SOTU: POTUS v. SCOTUS
Present at tonight’s State of the Union address: Chief Justice Roberts and Justices Kennedy, Alito, Ginsburg, Breyer, and Sotomayor–who put on her neck doily for the occasion.
Last week, the Supreme Court reversed a century of law to open the floodgates for special interests – including foreign corporations – to spend without limit in our elections. Well I don’t think American elections should be bankrolled by America’s most powerful interests, or worse, by foreign entities. They should be decided by the American people, and that’s why I’m urging Democrats and Republicans to pass a bill that helps to right this wrong.
NYT’s The Caucus blog agreed with Alito:
But in his majority opinion in the case, Citizens United vs. the Federal Election Commission, Justice Anthony Kennedy specifically wrote that the opinion did not address the question of foreign companies. “We need not reach the question of whether the government has a compelling interesting in preventing foreign individuals or associations from influencing our Nation’s political process,” he wrote. The court held that the First Amendment protected the right of American corporations to spend money on independent political commercials for or against candidates. Some analysts or observers have warned that the principle could open the door to foreign corporations as well.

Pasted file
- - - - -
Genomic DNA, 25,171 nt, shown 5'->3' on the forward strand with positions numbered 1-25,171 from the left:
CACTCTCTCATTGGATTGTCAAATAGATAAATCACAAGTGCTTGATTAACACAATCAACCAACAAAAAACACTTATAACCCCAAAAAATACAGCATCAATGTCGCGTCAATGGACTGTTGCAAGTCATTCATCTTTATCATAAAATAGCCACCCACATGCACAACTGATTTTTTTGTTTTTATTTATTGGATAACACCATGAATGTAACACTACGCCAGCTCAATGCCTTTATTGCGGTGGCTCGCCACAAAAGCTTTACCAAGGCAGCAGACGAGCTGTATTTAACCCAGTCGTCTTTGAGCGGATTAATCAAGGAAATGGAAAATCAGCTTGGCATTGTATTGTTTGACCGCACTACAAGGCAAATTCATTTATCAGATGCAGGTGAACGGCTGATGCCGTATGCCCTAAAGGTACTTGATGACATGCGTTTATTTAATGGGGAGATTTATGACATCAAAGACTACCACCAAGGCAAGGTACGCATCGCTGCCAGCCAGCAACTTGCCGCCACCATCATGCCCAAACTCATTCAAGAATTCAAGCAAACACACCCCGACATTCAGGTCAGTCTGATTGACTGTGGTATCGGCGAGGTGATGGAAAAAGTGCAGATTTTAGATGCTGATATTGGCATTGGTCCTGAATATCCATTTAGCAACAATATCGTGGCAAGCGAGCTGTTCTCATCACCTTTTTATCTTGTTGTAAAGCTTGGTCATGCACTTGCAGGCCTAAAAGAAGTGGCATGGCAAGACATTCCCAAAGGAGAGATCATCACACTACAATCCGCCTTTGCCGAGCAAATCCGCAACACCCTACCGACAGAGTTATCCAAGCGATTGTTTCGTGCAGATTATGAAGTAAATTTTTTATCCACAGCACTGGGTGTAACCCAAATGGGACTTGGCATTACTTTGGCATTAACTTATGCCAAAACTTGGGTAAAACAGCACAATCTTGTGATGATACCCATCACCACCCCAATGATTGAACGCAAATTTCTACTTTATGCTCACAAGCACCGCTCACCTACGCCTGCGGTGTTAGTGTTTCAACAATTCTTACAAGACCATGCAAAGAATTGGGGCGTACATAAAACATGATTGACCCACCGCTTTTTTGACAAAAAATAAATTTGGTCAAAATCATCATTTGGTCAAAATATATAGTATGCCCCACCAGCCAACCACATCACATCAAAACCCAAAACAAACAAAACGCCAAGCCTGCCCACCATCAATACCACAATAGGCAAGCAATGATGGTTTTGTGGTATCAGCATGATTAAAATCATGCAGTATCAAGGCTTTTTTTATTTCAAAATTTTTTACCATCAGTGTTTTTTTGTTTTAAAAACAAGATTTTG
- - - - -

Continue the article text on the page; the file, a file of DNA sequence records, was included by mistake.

Here’s more from Politifact.com. So let’s not be so fast to call this Alito’s “Joe Wilson Moment.” Last year Wilson had no proof to shout that Obama lied. Even if Alito broke from the justices’ traditional SOTU decorum, he certainly knows what Kennedy’s majority entailed and what it didn’t, however it may have been characterized by Stevens in his dissent.
For the Justices’ actual words on foreign companies’ contributions, see Kennedy’s opinion at pp. 46-47 and Stevens’s dissent at pp. 33-34.
UPDATE: Alito’s break with decorum made it to Wikipedia for a split second (h/t Scott Hechinger, NYU 3L):
During Barack Obama’s January 27, 2010 State of The Union Address, Justice Alito can be seen shaking his head in the negative and uttering the words “That’s Not True.”
Also, Ben Smith at Politico has the stand-alone scene.